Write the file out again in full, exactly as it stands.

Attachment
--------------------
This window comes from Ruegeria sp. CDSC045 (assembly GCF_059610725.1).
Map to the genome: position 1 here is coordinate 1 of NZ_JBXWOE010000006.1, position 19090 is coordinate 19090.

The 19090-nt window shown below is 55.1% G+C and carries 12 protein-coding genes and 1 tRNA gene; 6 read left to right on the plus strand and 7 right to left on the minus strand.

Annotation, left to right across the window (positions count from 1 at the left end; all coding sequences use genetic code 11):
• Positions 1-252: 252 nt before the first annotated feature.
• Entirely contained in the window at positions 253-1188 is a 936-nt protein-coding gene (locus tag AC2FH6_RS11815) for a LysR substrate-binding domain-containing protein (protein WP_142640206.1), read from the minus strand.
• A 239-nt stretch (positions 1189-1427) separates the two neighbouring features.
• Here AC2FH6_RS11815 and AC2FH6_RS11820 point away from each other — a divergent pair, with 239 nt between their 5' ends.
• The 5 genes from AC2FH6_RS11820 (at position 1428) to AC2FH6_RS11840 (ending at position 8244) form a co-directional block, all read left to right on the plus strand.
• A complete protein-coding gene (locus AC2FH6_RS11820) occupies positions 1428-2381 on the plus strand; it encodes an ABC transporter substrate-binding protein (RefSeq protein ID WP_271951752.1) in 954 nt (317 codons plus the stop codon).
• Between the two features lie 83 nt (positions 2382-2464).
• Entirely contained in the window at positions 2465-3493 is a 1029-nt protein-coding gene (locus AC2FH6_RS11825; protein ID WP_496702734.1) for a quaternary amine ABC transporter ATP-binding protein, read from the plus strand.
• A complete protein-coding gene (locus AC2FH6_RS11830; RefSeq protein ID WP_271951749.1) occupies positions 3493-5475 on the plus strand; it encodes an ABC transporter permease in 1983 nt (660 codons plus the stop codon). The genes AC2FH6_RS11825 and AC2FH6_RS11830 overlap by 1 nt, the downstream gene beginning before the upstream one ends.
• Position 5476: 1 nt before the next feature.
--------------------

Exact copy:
This window comes from Ruegeria sp. CDSC045 (assembly GCF_059610725.1).
Map to the genome: position 1 here is coordinate 1 of NZ_JBXWOE010000006.1, position 19090 is coordinate 19090.

The 19090-nt window shown below is 55.1% G+C and carries 12 protein-coding genes and 1 tRNA gene; 6 read left to right on the plus strand and 7 right to left on the minus strand.

Annotation, left to right across the window (positions count from 1 at the left end; all coding sequences use genetic code 11):
• Positions 1-252: 252 nt before the first annotated feature.
• Entirely contained in the window at positions 253-1188 is a 936-nt protein-coding gene (locus tag AC2FH6_RS11815) for a LysR substrate-binding domain-containing protein (protein WP_142640206.1), read from the minus strand.
• A 239-nt stretch (positions 1189-1427) separates the two neighbouring features.
• Here AC2FH6_RS11815 and AC2FH6_RS11820 point away from each other — a divergent pair, with 239 nt between their 5' ends.
• The 5 genes from AC2FH6_RS11820 (at position 1428) to AC2FH6_RS11840 (ending at position 8244) form a co-directional block, all read left to right on the plus strand.
• A complete protein-coding gene (locus AC2FH6_RS11820) occupies positions 1428-2381 on the plus strand; it encodes an ABC transporter substrate-binding protein (RefSeq protein ID WP_271951752.1) in 954 nt (317 codons plus the stop codon).
• Between the two features lie 83 nt (positions 2382-2464).
• Entirely contained in the window at positions 2465-3493 is a 1029-nt protein-coding gene (locus AC2FH6_RS11825; protein ID WP_496702734.1) for a quaternary amine ABC transporter ATP-binding protein, read from the plus strand.
• A complete protein-coding gene (locus AC2FH6_RS11830; RefSeq protein ID WP_271951749.1) occupies positions 3493-5475 on the plus strand; it encodes an ABC transporter permease in 1983 nt (660 codons plus the stop codon). The genes AC2FH6_RS11825 and AC2FH6_RS11830 overlap by 1 nt, the downstream gene beginning before the upstream one ends.
• Position 5476: 1 nt before the next feature.